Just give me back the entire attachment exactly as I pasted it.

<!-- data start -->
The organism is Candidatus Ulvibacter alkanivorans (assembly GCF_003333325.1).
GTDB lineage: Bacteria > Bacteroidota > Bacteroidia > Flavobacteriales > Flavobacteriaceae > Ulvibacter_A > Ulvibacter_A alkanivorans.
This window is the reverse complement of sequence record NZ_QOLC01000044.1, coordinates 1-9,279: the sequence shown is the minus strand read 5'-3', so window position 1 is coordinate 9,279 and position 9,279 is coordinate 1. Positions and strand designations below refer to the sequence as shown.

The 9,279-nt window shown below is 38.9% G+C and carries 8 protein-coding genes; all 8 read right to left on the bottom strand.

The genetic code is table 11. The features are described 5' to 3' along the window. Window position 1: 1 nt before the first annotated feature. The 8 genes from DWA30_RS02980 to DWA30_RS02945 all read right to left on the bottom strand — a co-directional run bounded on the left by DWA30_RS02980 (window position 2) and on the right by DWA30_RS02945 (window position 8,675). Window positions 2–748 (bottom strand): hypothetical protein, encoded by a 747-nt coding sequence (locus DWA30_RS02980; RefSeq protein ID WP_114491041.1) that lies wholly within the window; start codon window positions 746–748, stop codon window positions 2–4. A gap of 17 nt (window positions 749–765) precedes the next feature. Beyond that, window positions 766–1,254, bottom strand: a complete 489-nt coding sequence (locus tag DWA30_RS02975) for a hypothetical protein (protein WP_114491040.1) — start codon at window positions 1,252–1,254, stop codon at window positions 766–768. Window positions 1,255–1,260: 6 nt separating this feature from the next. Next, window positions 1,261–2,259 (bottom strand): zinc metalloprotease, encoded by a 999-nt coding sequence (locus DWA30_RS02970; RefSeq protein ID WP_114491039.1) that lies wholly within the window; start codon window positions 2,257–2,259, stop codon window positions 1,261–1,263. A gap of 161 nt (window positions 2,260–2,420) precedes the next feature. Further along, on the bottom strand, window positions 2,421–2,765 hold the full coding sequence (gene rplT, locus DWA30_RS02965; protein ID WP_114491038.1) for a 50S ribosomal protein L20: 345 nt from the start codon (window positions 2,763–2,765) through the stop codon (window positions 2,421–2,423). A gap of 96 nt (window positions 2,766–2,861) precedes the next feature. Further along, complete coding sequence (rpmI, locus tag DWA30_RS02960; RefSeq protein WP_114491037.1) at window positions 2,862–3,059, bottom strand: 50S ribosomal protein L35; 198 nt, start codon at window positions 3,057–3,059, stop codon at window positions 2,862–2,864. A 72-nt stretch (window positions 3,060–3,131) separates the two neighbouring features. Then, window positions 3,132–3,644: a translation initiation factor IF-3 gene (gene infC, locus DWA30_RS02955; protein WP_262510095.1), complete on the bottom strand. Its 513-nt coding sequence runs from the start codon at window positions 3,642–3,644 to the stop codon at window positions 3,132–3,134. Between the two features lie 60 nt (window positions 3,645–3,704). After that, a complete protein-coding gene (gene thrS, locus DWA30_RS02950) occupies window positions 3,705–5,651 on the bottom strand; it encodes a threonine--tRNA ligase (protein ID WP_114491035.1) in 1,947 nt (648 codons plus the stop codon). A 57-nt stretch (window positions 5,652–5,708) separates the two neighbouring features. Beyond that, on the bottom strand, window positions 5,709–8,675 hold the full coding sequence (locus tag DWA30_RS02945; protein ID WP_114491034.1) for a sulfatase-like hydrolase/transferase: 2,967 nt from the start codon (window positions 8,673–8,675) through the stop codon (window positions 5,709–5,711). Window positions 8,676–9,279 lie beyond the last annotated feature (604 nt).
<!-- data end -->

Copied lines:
The organism is Candidatus Ulvibacter alkanivorans (assembly GCF_003333325.1).
GTDB lineage: Bacteria > Bacteroidota > Bacteroidia > Flavobacteriales > Flavobacteriaceae > Ulvibacter_A > Ulvibacter_A alkanivorans.
This window is the reverse complement of sequence record NZ_QOLC01000044.1, coordinates 1-9,279: the sequence shown is the minus strand read 5'-3', so window position 1 is coordinate 9,279 and position 9,279 is coordinate 1. Positions and strand designations below refer to the sequence as shown.

The 9,279-nt window shown below is 38.9% G+C and carries 8 protein-coding genes; all 8 read right to left on the bottom strand.

The genetic code is table 11. The features are described 5' to 3' along the window. Window position 1: 1 nt before the first annotated feature. The 8 genes from DWA30_RS02980 to DWA30_RS02945 all read right to left on the bottom strand — a co-directional run bounded on the left by DWA30_RS02980 (window position 2) and on the right by DWA30_RS02945 (window position 8,675). Window positions 2–748 (bottom strand): hypothetical protein, encoded by a 747-nt coding sequence (locus DWA30_RS02980; RefSeq protein ID WP_114491041.1) that lies wholly within the window; start codon window positions 746–748, stop codon window positions 2–4. A gap of 17 nt (window positions 749–765) precedes the next feature. Beyond that, window positions 766–1,254, bottom strand: a complete 489-nt coding sequence (locus tag DWA30_RS02975) for a hypothetical protein (protein WP_114491040.1) — start codon at window positions 1,252–1,254, stop codon at window positions 766–768. Window positions 1,255–1,260: 6 nt separating this feature from the next. Next, window positions 1,261–2,259 (bottom strand): zinc metalloprotease, encoded by a 999-nt coding sequence (locus DWA30_RS02970; RefSeq protein ID WP_114491039.1) that lies wholly within the window; start codon window positions 2,257–2,259, stop codon window positions 1,261–1,263. A gap of 161 nt (window positions 2,260–2,420) precedes the next feature. Further along, on the bottom strand, window positions 2,421–2,765 hold the full coding sequence (gene rplT, locus DWA30_RS02965; protein ID WP_114491038.1) for a 50S ribosomal protein L20: 345 nt from the start codon (window positions 2,763–2,765) through the stop codon (window positions 2,421–2,423). A gap of 96 nt (window positions 2,766–2,861) precedes the next feature. Further along, complete coding sequence (rpmI, locus tag DWA30_RS02960; RefSeq protein WP_114491037.1) at window positions 2,862–3,059, bottom strand: 50S ribosomal protein L35; 198 nt, start codon at window positions 3,057–3,059, stop codon at window positions 2,862–2,864. A 72-nt stretch (window positions 3,060–3,131) separates the two neighbouring features. Then, window positions 3,132–3,644: a translation initiation factor IF-3 gene (gene infC, locus DWA30_RS02955; protein WP_262510095.1), complete on the bottom strand. Its 513-nt coding sequence runs from the start codon at window positions 3,642–3,644 to the stop codon at window positions 3,132–3,134. Between the two features lie 60 nt (window positions 3,645–3,704). After that, a complete protein-coding gene (gene thrS, locus DWA30_RS02950) occupies window positions 3,705–5,651 on the bottom strand; it encodes a threonine--tRNA ligase (protein ID WP_114491035.1) in 1,947 nt (648 codons plus the stop codon). A 57-nt stretch (window positions 5,652–5,708) separates the two neighbouring features. Beyond that, on the bottom strand, window positions 5,709–8,675 hold the full coding sequence (locus tag DWA30_RS02945; protein ID WP_114491034.1) for a sulfatase-like hydrolase/transferase: 2,967 nt from the start codon (window positions 8,673–8,675) through the stop codon (window positions 5,709–5,711). Window positions 8,676–9,279 lie beyond the last annotated feature (604 nt).